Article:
Jamstack Hosting Solutions: Challengers to the Throne

Jamstack

New to the Jamstack? Read this first.

When it comes to Jamstack hosting, two names typically come to mind - Netlify and Vercel.

Both companies have made a name for themselves in the Jamstack community for providing amazing features and services tailored to developers working in the space. But of course, they are not the only option, and as end-users of these services, the more options we have, the better it is for the community as a whole.

So here I am to help you have a look at 3 such "challengers to the throne" and hopefully give you more options to consider when deciding on the next host for your latest Jamstack site.

Jamstack Hosting Throne Challenger

I'm going to host an incredibly simple Eleventy blog for each solution.

You can find the repository here.

I'll be looking into how easy it is to use each option, pricing, and available features.

Our options will be:

Let's get started and explore those alternatives!


A Quick Aside

Before we start looking at our options, a quick terminology check.

When talking about hosting options, you may hear such terms as CI and CD. These are short for continuous integration and continuous deployment. RedHat has a good description of CI and CD, but you can essentially think of it as a way to automate the deployment of projects tied to source control systems. So typically, this comes out as: I commit a file to my Jamstack site, and a process kicks off to build it and deploy the HTML. It gets more complex, but that's essential.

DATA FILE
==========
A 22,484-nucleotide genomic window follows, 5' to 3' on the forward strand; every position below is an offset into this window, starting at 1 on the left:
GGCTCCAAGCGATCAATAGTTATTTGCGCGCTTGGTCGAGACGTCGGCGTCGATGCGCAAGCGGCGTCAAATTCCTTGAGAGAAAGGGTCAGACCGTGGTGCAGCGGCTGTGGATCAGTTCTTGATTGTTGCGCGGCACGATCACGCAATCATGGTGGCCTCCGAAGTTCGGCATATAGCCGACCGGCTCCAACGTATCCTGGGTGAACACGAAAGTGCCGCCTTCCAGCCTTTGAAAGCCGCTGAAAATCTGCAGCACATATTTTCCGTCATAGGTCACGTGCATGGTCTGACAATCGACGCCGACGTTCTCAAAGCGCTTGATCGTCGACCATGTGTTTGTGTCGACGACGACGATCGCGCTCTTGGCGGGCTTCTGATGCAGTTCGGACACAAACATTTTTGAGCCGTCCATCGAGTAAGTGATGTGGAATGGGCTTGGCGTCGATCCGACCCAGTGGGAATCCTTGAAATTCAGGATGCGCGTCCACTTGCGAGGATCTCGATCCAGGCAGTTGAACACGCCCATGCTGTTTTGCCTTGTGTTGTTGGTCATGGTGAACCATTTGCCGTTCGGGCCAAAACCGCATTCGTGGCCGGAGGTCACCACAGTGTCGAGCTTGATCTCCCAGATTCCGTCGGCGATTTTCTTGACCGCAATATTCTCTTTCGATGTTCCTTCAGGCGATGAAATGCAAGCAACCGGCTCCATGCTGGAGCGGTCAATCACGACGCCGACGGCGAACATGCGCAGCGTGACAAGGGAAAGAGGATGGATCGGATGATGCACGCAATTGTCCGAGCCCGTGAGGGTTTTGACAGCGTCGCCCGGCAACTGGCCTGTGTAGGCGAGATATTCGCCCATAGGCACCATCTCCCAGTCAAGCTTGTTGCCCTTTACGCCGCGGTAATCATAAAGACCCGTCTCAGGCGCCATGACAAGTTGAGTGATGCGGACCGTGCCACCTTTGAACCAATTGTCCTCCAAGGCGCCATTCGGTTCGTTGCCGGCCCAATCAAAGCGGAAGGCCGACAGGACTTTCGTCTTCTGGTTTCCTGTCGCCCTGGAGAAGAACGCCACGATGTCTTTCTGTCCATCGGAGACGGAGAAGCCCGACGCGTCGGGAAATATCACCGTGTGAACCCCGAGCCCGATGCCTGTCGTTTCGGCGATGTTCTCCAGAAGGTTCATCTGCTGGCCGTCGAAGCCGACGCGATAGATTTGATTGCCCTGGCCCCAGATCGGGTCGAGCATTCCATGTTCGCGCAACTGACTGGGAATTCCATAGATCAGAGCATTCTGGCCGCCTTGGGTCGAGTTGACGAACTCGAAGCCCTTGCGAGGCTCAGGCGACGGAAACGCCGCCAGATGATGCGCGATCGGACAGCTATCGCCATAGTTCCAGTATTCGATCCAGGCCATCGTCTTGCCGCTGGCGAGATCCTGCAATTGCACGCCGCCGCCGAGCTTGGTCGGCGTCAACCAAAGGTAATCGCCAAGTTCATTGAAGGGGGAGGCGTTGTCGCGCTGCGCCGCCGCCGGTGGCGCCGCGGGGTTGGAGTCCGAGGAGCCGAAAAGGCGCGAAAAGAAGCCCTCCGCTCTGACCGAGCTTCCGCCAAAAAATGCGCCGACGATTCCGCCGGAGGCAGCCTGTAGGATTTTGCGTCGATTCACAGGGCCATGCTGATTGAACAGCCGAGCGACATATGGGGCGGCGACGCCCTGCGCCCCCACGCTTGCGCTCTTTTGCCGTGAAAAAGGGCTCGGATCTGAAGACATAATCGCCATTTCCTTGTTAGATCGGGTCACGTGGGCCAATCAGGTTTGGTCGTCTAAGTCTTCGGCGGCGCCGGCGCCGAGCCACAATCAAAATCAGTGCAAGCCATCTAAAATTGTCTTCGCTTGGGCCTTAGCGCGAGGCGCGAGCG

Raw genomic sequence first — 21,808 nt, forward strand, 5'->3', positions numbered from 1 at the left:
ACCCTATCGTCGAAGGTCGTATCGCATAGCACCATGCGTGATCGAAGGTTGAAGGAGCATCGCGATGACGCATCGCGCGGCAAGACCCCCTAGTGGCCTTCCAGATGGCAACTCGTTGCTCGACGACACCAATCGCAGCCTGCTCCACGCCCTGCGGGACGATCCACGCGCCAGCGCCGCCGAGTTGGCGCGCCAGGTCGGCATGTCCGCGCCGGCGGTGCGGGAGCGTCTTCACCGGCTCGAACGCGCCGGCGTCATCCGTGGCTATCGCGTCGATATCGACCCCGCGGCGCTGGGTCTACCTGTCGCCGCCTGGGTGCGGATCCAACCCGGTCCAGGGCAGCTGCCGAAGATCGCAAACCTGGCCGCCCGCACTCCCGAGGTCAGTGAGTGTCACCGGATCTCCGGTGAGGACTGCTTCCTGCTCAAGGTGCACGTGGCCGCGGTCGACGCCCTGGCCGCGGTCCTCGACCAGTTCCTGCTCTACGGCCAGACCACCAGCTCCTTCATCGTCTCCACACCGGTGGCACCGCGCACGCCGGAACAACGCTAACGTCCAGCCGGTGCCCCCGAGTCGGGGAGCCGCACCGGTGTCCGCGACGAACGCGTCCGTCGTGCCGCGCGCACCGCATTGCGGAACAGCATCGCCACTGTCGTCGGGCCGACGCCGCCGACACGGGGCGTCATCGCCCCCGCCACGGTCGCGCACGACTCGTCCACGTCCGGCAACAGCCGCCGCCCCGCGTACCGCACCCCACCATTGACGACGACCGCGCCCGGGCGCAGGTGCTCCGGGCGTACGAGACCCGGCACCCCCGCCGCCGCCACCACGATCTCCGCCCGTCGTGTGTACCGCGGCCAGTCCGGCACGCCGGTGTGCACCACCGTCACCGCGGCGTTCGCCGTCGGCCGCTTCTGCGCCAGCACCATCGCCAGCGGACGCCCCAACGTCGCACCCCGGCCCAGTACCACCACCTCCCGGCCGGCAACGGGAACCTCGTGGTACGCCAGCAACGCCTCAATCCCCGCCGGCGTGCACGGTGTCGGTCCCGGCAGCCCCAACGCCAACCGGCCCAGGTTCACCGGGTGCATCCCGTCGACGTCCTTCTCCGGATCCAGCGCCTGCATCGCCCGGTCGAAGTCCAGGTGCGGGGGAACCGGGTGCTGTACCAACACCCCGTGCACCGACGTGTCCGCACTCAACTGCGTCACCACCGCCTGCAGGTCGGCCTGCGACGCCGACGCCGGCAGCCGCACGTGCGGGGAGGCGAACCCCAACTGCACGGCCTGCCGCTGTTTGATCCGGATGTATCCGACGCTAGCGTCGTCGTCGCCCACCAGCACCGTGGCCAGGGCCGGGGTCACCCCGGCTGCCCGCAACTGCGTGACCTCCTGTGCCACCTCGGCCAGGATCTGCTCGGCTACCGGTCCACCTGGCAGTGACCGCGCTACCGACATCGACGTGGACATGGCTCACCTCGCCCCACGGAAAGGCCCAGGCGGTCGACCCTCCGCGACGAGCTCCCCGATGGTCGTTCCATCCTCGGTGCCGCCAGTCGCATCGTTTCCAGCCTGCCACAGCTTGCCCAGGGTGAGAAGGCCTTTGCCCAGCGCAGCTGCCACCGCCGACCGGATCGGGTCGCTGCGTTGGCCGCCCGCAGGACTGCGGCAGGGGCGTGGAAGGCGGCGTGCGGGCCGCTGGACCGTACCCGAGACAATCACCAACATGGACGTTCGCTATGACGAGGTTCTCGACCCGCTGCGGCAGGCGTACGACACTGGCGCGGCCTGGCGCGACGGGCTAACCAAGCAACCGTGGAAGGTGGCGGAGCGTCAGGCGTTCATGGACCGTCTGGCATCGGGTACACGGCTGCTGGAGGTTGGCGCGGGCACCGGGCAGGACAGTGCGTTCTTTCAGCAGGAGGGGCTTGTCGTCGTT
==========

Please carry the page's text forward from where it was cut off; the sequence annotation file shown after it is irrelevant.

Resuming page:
Lastly, CDN is short for content delivery network. This, too, is a fairly complex topic, but you can practically boil it down to the deployment of your site (HTML, media, etc.) in a geographically performant way for your visitors.


Cloudflare Pages

To be honest, my only real knowledge of Cloudflare was as a company that does stuff with networking, CDNs, and so forth. I knew they did more, but they're not a company I've used directly in the past. Cloudflare Pages aims to be a "developer-focused" platform that makes use of Cloudflare's network to provide superior performance.

Cloudflare Page's homepage